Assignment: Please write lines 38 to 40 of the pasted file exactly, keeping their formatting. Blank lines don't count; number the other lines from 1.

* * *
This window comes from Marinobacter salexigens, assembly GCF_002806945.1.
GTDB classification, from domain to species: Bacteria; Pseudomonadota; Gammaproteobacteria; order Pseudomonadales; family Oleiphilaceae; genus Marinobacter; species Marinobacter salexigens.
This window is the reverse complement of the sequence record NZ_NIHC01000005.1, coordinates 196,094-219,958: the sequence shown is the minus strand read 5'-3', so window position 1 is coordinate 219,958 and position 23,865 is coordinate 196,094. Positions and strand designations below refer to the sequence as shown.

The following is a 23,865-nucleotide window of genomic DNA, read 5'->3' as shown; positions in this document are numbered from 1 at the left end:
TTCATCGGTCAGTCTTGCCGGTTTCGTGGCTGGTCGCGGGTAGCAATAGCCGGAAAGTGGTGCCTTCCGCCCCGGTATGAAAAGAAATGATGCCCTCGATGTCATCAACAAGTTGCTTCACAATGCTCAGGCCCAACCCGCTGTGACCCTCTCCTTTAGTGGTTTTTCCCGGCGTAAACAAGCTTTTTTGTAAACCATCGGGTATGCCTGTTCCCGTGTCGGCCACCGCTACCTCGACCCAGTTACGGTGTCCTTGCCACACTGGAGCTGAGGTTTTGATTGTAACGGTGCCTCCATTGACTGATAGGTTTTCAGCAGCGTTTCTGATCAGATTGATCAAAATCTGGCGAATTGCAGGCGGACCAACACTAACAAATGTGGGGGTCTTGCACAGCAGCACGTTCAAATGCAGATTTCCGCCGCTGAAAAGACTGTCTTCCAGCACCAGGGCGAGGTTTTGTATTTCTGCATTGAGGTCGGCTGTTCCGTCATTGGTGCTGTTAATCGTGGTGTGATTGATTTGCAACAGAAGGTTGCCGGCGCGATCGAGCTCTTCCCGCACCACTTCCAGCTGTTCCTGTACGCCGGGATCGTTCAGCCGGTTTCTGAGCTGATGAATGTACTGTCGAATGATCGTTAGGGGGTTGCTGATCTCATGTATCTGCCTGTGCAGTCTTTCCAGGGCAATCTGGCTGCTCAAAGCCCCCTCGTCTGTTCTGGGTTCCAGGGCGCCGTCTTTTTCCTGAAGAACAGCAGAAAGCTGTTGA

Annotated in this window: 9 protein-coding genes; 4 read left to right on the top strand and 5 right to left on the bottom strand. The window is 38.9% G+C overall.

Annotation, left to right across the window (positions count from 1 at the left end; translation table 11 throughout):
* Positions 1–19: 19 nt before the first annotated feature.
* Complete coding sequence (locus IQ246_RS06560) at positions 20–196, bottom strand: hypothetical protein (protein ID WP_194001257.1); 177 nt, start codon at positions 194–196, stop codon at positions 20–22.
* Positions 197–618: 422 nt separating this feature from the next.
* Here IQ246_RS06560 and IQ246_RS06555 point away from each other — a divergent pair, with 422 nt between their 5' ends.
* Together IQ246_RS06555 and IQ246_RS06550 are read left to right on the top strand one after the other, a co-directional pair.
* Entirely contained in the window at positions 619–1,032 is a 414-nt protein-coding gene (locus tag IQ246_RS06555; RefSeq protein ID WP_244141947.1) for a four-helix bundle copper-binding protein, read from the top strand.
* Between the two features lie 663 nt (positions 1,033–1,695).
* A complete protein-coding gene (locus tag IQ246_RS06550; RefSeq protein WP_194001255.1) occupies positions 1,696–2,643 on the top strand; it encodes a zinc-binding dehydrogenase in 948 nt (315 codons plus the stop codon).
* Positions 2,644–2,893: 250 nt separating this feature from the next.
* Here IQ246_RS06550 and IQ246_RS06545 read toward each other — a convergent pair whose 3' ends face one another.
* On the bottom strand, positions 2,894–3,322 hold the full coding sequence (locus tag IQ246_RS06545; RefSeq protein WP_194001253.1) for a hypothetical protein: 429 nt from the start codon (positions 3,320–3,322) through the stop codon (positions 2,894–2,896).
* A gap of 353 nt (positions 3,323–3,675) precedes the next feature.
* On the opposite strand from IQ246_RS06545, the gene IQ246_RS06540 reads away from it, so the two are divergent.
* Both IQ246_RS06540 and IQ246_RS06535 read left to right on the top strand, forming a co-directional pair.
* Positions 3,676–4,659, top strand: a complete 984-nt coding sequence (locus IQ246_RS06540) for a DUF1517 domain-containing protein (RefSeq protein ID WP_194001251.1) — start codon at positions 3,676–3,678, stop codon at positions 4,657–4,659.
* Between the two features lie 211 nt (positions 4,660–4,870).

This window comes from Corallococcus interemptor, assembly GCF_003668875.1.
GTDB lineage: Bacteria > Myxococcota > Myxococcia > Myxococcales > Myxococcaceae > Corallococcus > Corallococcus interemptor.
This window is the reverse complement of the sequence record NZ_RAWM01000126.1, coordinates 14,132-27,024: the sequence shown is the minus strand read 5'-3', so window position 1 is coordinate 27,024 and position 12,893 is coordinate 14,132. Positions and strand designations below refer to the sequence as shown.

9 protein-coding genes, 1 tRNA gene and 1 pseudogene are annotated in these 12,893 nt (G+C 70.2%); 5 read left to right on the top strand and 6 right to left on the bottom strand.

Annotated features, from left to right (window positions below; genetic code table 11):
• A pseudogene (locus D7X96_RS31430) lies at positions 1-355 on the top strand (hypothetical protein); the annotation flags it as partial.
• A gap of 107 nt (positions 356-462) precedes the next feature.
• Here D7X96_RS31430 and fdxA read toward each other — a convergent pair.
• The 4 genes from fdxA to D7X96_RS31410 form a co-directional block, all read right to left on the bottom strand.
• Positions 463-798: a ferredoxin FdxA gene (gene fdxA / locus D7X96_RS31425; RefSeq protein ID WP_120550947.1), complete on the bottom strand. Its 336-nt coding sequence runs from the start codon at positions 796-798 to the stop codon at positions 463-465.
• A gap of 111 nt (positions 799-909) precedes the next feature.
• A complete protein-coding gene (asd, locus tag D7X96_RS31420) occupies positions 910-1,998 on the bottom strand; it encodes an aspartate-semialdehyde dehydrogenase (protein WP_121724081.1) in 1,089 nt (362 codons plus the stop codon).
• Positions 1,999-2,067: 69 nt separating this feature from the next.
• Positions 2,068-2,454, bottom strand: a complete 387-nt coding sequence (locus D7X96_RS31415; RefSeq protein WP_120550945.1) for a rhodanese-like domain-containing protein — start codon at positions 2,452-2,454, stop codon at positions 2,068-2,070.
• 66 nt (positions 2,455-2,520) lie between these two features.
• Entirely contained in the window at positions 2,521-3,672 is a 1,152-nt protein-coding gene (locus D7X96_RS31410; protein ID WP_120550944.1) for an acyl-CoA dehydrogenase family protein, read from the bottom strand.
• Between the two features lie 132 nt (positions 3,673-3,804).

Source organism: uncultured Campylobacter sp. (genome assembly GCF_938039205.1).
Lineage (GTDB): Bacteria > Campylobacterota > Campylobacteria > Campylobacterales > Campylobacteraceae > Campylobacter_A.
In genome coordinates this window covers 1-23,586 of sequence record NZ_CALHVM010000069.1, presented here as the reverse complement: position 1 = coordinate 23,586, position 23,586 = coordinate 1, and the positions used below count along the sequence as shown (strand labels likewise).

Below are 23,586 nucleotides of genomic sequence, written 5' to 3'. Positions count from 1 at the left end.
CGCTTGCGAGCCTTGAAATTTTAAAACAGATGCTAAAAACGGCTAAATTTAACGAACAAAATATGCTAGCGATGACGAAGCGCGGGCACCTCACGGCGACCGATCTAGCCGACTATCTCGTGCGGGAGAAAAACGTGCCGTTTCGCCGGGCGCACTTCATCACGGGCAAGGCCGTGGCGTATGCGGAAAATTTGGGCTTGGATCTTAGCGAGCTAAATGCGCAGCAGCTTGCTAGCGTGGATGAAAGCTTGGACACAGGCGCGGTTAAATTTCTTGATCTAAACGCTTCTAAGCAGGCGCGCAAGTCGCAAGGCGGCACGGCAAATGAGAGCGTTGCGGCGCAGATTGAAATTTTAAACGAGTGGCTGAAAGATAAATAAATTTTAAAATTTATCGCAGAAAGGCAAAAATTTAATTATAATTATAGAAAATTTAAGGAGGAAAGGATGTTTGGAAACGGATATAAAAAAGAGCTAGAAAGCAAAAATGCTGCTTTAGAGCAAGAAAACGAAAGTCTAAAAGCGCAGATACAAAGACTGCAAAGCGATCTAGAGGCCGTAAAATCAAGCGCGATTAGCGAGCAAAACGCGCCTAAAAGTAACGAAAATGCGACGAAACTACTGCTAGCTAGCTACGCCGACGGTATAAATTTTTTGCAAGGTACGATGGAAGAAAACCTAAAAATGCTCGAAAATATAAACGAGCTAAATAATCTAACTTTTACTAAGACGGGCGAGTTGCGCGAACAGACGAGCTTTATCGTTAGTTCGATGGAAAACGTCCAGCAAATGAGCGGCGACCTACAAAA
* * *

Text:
• 66 nt (positions 2,455-2,520) lie between these two features.
• Entirely contained in the window at positions 2,521-3,672 is a 1,152-nt protein-coding gene (locus D7X96_RS31410; protein ID WP_120550944.1) for an acyl-CoA dehydrogenase family protein, read from the bottom strand.
• Between the two features lie 132 nt (positions 3,673-3,804).